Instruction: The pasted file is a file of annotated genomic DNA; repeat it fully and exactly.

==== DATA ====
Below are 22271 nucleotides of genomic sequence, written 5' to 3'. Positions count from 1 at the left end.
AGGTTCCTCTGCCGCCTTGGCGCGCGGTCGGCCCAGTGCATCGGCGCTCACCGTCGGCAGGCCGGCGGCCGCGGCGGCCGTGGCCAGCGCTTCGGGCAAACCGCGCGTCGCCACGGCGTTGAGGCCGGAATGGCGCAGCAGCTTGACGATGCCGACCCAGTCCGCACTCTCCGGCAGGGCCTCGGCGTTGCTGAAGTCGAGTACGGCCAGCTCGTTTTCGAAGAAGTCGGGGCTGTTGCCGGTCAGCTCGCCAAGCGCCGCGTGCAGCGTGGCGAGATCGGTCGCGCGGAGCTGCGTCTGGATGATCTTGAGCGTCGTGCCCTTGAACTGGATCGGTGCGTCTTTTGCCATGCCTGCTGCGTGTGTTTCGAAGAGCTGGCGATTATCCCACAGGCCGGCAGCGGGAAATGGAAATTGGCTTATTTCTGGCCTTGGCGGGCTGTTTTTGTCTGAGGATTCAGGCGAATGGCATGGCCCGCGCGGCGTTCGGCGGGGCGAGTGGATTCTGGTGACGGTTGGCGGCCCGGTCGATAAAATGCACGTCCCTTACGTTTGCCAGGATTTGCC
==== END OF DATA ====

Below are 22271 nucleotides of genomic sequence, written 5' to 3'. Positions count from 1 at the left end.
AGGTTCCTCTGCCGCCTTGGCGCGCGGTCGGCCCAGTGCATCGGCGCTCACCGTCGGCAGGCCGGCGGCCGCGGCGGCCGTGGCCAGCGCTTCGGGCAAACCGCGCGTCGCCACGGCGTTGAGGCCGGAATGGCGCAGCAGCTTGACGATGCCGACCCAGTCCGCACTCTCCGGCAGGGCCTCGGCGTTGCTGAAGTCGAGTACGGCCAGCTCGTTTTCGAAGAAGTCGGGGCTGTTGCCGGTCAGCTCGCCAAGCGCCGCGTGCAGCGTGGCGAGATCGGTCGCGCGGAGCTGCGTCTGGATGATCTTGAGCGTCGTGCCCTTGAACTGGATCGGTGCGTCTTTTGCCATGCCTGCTGCGTGTGTTTCGAAGAGCTGGCGATTATCCCACAGGCCGGCAGCGGGAAATGGAAATTGGCTTATTTCTGGCCTTGGCGGGCTGTTTTTGTCTGAGGATTCAGGCGAATGGCATGGCCCGCGCGGCGTTCGGCGGGGCGAGTGGATTCTGGTGACGGTTGGCGGCCCGGTCGATAAAATGCACGTCCCTTACGTTTGCCAGGATTTGCC